For the third week of the World Football League’s 1974 season, a natural rivalry took center stage on July 25 as the Philadelphia Bell hosted the New York Stars. There were 64,719 enthusiastic fans in attendance at JFK Stadium for the nationally-televised Thursday night contest, including Commissioner Gary Davidson – although the luster would dim weeks later when it was found out that most of those present had received free or significantly-discounted tickets.
The Bell were 1-1, having won their opener in front of a similarly large crowd before bowing to Houston the previous week. Head Coach Ron Waller’s team featured an exciting offense directed by QB Jim “King” Corcoran, a colorful veteran of minor league football. The ground game was strong and featured running backs Claude Watts and John Land, who also were experienced minor league hands. The most notable player on the defense was LB Tim Rossovich, a colorful figure in his own right who had played for the NFL Eagles.
New York was coached by former pro quarterback Babe Parilli and had yet to win in two hard-fought contests. There were several ex-Jets on the roster, including WR George Sauer, DE Gerry Philbin, and DT John Elliott. QB Tom Sherman had spent three years with the Boston Patriots before toiling in the minor leagues.
The Bell struck first, completing an 89-yard drive in five plays when Jim Corcoran threw to Claude Watts for an 18-yard touchdown and then successfully added the action point on a quarterback sneak, following three offside penalties on New York, to gain an 8-0 lead (in the WFL, touchdowns counted for seven points and were followed by an action point, which couldn’t be kicked).
New York got on the board when RB Dave Richards scored on a one-yard carry to finish off an 85-yard series, but the Stars remained a point behind when the pass attempt for the action point was unsuccessful.
The Stars took a 14-8 lead just before the end of the first half when RB Bob Gladieux dove one yard for a touchdown following a 20-yard completion from Tom Sherman to WR Al Young. However, they again failed to convert on the action point.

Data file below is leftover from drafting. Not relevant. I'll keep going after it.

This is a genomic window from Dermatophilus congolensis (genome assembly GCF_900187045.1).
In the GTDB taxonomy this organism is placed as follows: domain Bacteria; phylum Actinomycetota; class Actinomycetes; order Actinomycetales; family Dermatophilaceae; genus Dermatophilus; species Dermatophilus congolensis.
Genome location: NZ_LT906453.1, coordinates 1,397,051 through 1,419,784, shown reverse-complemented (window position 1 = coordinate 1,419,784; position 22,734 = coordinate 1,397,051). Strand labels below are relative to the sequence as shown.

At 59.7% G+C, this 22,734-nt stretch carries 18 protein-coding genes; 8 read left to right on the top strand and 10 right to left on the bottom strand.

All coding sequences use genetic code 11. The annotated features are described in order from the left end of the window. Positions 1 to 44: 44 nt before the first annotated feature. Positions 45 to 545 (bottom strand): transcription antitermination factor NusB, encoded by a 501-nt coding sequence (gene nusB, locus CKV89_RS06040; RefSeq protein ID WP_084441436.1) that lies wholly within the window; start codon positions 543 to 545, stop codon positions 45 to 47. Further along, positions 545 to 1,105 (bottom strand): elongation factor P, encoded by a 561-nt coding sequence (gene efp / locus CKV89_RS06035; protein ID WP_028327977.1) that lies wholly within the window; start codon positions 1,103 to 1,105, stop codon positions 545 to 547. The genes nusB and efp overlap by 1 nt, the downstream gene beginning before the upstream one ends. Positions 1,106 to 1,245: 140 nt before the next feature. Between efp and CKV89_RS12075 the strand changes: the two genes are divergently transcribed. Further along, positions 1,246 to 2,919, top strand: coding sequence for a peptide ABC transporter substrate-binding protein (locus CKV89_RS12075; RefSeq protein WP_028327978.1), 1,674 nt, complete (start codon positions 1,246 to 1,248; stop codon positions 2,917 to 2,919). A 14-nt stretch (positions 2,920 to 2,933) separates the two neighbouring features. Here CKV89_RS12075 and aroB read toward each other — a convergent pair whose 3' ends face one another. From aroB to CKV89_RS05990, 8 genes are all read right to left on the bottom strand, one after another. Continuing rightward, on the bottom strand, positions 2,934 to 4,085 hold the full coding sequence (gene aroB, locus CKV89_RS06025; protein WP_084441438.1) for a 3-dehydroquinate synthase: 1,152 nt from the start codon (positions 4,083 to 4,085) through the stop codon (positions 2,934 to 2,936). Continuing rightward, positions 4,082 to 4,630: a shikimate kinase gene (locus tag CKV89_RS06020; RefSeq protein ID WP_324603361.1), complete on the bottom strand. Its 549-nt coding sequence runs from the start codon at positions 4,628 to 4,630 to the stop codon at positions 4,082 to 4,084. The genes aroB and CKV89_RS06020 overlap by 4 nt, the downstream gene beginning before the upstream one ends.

Philadelphia moved back in front a little less than six minutes into the third quarter on a Corcoran pass to TE LeVell Hill that covered nine yards for a touchdown. The score was set up by a 19-yard completion to WR Don Shanklin on the previous play. The Bell were unable to add the action point.
Moses Lajterman (pictured at top), an Argentine kicker out of Montclair State, booted a 40-yard field goal at 3:12 into the fourth quarter to put the Stars in front, following an 11-play, 50-yard series. Lajterman was playing in his first pro game, having earlier been cut from the squad but then re-signed when PK Pete Rajecki suffered a rib injury, and adding to the drama was the fact that Larry Butler was making his first snap of the season, having moved over to center due to an injury to Bob Kuziel.
The Bell had two chances in the last two minutes as Corcoran effectively passed them down the field, but Jack Simcszak missed to the right on a 36-yard field goal attempt and George Chatlos failed from 26 yards at the end of the contest. New York won by a final score of 17-15.
The Stars led in total yards (322 to 301) and first downs (17 to 12). Most of their yardage came on the ground (201) while Philadelphia was more productive through the air (215 yards). The Bell turned the ball over four times, to three turnovers suffered by the Stars.
Tom Sherman completed 7 of 15 passes for 121 yards with no touchdowns and one intercepted. Bob Gladieux rushed for 74 yards on 21 carries that included a TD and RB Ed White was right behind with 70 yards on 18 attempts. Al Young was New York’s top receiver, catching four passes for 74 yards.
For the Bell, “King” Corcoran was successful on 14 of 24 throws for 215 yards and two TDs, but also tossed two interceptions. John Land gained 59 yards on 14 rushing attempts and Claude Watts was held to 19 yards on five carries that included a score while also pulling in three passes for 31 yards. WR Don Shanklin had three pass receptions for 87 yards and WR Linzy Cole added 55 yards on his three catches.
“We played better against Jacksonville and Birmingham, but I’ll take it,” said Babe Parilli. “This is a tough, competitive league. All the teams are evenly matched. Nothing could have been bigger for us.”
Having finally broken into the win column, the Stars proceeded to put together a five-game winning streak. They were 8-5 when the franchise was shifted to Charlotte, where they were renamed the Hornets, and finished out the year with a 10-10 record. The Stars won their next two games but remained inconsistent, going 9-11, although they reached the postseason and lost in the first round. The revelations that the high early-season attendance figures were inflated by free and discounted tickets damaged the credibility of both the WFL and the Bell, which resulted in a dramatic decrease in fan support for games later in the schedule.
Moses Lajterman went on to kick 7 field goals in 11 attempts in his only pro season. George Chatlos, whose missed field goal attempt at the end of the game sealed Philadelphia’s fate, never got another opportunity to try for another, although he did remain with the club as a linebacker and scored a touchdown. The Bell had trouble with placekicking all season, with three kickers accounting for eight field goals in all.